Thursday, January 29, 2009

Democracy In Action

As a local wag remarked recently, local democracy doesn't always go with local government. Take Sefton Council where officers have drawn up a new protocol for media interviews on council matters ( ):
"The protocol was drafted for councillors and officers, and a report proposing its adoption is likely to be discussed at a meeting on February 26.
"A large part of it deals with commenting on confidential reports, stating these reports, which are printed on green paper, contain exempt information which must not be disclosed.
"But another section -- the one which has angered Lib Dem councillors -- sets out rules for commenting on non-confidential information.
"It states: 'Media statements on cabinet decisions will only be made by the appropriate cabinet member, their deputy, the leader or deputy leaders of the council or issued on behalf of the entire cabinet.'
"It adds: 'Interviews on cabinet decisions will only be given by the appropriate cabinet member, their deputy or the council leader'. "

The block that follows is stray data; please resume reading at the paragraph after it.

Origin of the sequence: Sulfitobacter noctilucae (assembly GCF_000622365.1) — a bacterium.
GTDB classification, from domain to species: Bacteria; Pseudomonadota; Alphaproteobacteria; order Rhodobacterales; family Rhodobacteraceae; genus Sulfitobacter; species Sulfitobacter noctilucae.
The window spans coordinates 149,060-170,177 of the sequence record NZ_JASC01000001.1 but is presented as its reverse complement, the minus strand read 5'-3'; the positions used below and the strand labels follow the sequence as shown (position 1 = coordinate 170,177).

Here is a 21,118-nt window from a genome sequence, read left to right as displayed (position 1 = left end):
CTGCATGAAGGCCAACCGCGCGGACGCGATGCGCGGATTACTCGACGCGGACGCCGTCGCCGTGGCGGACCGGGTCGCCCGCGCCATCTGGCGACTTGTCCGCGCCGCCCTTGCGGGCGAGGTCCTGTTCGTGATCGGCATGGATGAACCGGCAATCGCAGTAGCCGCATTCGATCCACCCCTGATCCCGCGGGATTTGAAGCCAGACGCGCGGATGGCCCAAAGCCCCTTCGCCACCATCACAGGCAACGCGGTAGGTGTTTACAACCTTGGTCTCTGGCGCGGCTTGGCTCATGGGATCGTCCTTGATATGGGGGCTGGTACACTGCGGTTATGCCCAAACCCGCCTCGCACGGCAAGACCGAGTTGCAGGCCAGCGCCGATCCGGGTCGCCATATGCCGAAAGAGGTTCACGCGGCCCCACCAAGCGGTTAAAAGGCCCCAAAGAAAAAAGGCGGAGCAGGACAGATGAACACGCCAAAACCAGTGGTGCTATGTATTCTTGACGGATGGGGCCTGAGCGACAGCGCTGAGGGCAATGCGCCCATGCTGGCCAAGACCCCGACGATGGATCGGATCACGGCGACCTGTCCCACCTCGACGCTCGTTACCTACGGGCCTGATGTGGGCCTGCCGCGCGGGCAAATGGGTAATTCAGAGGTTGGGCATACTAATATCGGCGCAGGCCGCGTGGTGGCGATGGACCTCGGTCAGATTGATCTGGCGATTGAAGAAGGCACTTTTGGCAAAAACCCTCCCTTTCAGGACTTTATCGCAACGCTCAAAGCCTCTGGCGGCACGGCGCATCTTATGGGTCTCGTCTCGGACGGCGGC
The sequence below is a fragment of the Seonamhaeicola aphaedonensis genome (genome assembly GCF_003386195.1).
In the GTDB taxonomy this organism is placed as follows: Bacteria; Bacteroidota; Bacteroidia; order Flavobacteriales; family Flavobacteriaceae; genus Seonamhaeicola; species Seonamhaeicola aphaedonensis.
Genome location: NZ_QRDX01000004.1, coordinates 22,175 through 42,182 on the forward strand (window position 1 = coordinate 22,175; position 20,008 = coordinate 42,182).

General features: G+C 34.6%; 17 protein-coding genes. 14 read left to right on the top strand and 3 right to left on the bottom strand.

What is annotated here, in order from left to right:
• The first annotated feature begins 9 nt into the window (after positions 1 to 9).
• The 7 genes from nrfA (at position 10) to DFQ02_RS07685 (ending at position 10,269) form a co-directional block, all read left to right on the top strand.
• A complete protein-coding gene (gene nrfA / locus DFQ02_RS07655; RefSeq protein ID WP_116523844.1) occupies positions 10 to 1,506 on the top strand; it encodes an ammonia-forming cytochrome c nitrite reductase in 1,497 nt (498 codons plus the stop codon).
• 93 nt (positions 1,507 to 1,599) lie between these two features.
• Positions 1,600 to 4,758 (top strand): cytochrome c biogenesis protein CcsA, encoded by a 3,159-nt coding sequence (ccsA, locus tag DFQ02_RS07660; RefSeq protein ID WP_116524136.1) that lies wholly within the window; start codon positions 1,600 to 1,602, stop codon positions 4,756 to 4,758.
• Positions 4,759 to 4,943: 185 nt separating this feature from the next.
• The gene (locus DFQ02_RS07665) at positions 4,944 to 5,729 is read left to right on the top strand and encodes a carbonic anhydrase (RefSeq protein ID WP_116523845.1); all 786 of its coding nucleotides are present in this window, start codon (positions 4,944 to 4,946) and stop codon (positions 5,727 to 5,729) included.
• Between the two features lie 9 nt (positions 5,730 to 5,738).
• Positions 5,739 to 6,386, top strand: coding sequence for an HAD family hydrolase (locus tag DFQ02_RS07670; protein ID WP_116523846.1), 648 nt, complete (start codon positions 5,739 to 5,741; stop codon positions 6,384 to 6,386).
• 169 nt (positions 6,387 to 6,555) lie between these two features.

Not surprisingly, the Lib Dems are up in arms; the protocol seems to value freedom of expression so much that it would preserve it in an enclosed space, away from the prying eyes & fevered attention of your average elected representative. It's an approach shared by like-minded champions of free speech such as Mugabe, Putin, et al.
There is, however, a bit of hyperbole in the Lib Dems' response (invoking the First Amendment of the US Constitution may not be entirely germane to Sefton's affairs).
Council officers are either rowing back frantically when quizzed by the Echo's scribe, or flatly contradicting themselves; a spokesman for the council tells the paper that "individual councillors would still be able to express their views to the media if they wish -- as long as it was clear it was not the official council line."
Yes, difficult to distinguish that one, wouldn't you say? A local councillor representing his or her ward dashes off a press release regarding a cabinet decision to, say, the Crosby Herald could be construed to be speaking for the entire council.
Anyone wishing to become an officer at Sefton Council should be aware that they need to undergo a lobotomy prior to beginning their work.

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